Innovative infections with coronavirus variants have been reported, but cases appear mild

Two reports of so-called coronavirus breakthrough infections – where fully vaccinated people have the illness anyway – suggest that the vaccines still offer strong protection against serious disease even age in the face of variations.

The cases, detailed Wednesday in the New England Journal of Medicine, were cases of two women out of more than 400 fully vaccinated study participants who were tested for Covid-19 weekly. Both women developed mild cases and recovered quickly.

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The study’s co-author, Dr. Robert Darnell, a professor and senior physician at Rockefeller University in New York City, says both cases are not frightening.

“There was definitely no need to go to hospital,” he said. “They had cases at home from Covid-19.”

As the number of fully vaccinated people increases in the US, so too will reports of breakthrough infections. The Centers for Disease Control and Prevention said Friday that they had received reports of approximately 5,800 cutaneous infections from more than 77 million fully vaccinated people.

Innovative infections can occur because there is no 100 percent effective vaccine. Such cases are still very rare.

CDC officials are collecting more data on innovative cases to determine if there are any patterns. Questions include whether certain variants are more likely to play a role in innovative cases.

Both cases were followed up in the new report, and both were found to share specific mutations with the variants first identified in the UK and New York. However, neither included all the mutations to match the variations previously identified. (Variants of the virus can include several mutations.)

Experts warned that because the report details only two cases, it is too early to draw conclusions about which variants are most likely to lead to innovative infections.

One of the samples contained a mutation called E484K, which is also found in the variants of South Africa, Brazil and New York City. It is thought to help the virus to partially suppress the body’s immune response.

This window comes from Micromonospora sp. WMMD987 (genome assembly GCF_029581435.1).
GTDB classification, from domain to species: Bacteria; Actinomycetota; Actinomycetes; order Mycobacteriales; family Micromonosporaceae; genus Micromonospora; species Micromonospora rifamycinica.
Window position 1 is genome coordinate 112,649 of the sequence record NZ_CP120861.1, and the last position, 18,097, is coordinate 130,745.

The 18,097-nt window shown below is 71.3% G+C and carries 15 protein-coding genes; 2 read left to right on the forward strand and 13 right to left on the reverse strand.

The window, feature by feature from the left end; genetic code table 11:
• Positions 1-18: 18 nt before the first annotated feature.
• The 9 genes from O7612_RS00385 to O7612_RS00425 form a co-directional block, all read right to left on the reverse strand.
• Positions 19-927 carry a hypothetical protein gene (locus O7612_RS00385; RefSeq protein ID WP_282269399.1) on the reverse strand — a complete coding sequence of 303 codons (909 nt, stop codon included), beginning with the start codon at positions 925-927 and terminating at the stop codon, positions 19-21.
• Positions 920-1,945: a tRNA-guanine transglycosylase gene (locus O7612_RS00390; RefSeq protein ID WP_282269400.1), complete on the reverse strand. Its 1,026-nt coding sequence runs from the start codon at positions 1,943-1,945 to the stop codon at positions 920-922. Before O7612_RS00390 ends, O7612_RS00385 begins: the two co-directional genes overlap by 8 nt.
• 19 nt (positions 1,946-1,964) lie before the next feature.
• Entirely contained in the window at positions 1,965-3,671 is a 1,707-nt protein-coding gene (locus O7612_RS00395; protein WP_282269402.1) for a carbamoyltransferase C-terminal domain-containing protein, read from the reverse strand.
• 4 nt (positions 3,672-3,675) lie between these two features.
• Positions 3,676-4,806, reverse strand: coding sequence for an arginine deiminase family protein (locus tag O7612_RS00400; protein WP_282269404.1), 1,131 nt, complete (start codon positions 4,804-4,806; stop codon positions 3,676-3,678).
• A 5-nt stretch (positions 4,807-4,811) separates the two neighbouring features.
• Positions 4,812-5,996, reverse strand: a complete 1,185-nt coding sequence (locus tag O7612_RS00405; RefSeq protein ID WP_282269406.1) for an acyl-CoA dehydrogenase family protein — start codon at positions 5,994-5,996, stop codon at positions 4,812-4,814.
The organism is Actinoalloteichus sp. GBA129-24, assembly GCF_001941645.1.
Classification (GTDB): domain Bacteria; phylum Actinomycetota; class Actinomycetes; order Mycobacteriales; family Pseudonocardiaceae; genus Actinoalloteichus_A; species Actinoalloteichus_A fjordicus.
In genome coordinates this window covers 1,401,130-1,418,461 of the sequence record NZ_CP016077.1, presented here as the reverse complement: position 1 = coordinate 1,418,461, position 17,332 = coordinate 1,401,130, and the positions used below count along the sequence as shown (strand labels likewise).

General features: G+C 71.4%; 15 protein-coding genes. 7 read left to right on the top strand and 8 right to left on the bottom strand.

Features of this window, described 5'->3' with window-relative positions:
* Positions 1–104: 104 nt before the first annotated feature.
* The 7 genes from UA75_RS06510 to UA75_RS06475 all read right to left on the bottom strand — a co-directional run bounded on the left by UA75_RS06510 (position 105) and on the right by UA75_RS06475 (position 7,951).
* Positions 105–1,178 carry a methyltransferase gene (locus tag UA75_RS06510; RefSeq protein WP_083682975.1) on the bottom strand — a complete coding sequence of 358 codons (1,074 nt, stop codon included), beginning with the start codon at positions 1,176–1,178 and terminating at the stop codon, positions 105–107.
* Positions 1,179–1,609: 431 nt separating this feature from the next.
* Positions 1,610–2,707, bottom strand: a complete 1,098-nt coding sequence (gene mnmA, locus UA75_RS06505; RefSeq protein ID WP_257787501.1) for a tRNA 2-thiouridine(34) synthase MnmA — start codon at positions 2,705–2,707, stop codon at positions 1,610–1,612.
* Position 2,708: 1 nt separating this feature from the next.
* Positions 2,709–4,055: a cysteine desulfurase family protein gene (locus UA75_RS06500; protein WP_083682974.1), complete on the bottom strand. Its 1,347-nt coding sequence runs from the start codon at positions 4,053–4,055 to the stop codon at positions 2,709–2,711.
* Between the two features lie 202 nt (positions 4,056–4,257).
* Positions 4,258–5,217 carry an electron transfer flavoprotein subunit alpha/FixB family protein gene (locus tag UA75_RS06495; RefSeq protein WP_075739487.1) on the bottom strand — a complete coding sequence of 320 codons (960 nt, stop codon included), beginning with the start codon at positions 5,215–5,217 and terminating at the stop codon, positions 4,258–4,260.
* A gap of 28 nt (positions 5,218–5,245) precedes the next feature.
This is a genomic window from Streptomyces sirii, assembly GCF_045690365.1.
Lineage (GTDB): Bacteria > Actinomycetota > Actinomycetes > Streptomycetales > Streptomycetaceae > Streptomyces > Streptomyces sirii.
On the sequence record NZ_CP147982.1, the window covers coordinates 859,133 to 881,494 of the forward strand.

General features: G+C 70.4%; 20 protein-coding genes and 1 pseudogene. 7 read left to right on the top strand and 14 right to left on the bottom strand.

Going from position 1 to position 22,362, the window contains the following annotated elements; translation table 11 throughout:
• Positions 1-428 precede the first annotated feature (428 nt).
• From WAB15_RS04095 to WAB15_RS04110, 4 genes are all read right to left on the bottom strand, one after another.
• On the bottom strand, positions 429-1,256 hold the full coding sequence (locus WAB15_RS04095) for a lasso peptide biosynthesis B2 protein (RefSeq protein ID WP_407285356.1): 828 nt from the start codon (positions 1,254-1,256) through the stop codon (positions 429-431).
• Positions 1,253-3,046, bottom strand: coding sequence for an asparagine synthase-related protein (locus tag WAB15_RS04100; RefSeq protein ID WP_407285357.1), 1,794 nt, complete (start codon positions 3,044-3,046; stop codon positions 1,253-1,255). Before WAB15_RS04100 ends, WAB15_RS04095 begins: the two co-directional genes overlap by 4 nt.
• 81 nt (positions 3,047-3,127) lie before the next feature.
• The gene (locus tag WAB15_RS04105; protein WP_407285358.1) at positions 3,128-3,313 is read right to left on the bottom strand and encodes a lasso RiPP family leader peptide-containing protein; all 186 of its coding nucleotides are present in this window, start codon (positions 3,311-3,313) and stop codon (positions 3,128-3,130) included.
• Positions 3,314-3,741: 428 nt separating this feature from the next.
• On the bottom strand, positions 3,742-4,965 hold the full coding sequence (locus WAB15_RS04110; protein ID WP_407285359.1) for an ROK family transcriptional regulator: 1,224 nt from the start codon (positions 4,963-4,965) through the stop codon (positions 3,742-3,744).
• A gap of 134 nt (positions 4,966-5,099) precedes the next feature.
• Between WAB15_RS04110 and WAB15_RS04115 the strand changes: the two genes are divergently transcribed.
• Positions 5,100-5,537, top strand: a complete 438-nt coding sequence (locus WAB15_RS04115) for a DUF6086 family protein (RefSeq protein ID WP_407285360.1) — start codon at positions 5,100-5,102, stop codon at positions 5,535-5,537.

Jeremy Kamil, a virologist at LSU Health Shreveport in Louisiana, said he was not surprised that the mutation was detected, as lab data suggests it would play a role in groundbreaking cases.

“If you ask scientists what mutations you would expect to see in a pioneering infection, I think the No. 1 answer you would get would be E484K,” said Kamil, who was not part of the a new study.

Two other studies, published Wednesday in the CDC’s Morbidity and Mortality Weekly Report, touched on innovative infections in nursing homes. One report identified 22 pioneering infections across 78 nursing homes in the Chicago area, which fully vaccinated nearly 15,000 residents and staff members between December and March. In two-thirds of the pioneering cases, the infections were disproportionate, although several people developed mild to moderate symptoms, the report said. Two patients were hospitalized, and one person died.

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The second report focused on a case of Covid-19 in a nursing home in Kentucky in March. Twenty-six residents and 20 staff members tested positive, including 18 residents and four fully vaccinated staff. Sequencing of the cases found the same E484K mutation as in the New York cases.

However, those who were vaccinated were 87 percent less likely to develop symptoms than those who had not.

“The results of this study are quite shocking that vaccination has reduced the likelihood of infection and symptomatic disease in a high-risk population” as a nursing home, said Jason Kindrachuk, an assistant professor of medical microbiology and infectious diseases at the University of Manitoba in Winnipeg.

Similarly, the women described in the New England Journal of Medicine report also had mild symptoms, said Kindrachuk, who was not involved in the new reports. “The vaccines did exactly what we had assumed based on clinical trial and real-world data: They protected us from serious disease.”

One of the patients in the New England Journal of Medicine report, a healthy 51-year-old woman, tested positive for Covid-19 on March 10, 19 days after her second dose of the Moderna vaccine. She said she followed guidelines, including masking and social distance, but was still developing symptoms, including sore throat, congestion and headaches. The day after her test, she lost her sense of smell. All his symptoms went away a week later.

The second patient, a 65-year-old woman with no risk factors for severe Covid-19, tested positive on March 17, 36 days after her second dose of the Pfizer-BioNTech vaccine. She became ill two weeks after her unvaccinated partner was diagnosed with Covid-19.

His symptoms included fatigue, sinus congestion and headache. As in the first case, his symptoms went away after only a few days.

While data from the CDC suggests that breakthrough infections are rare, Darnell said it would be wise for people who are fully vaccinated to be tested for Covid-19 if they develop symptoms similar to the illness.

“If you get sick after vaccination and it looks like, smells and sounds like Covid-19, it could be Covid-19,” he said.

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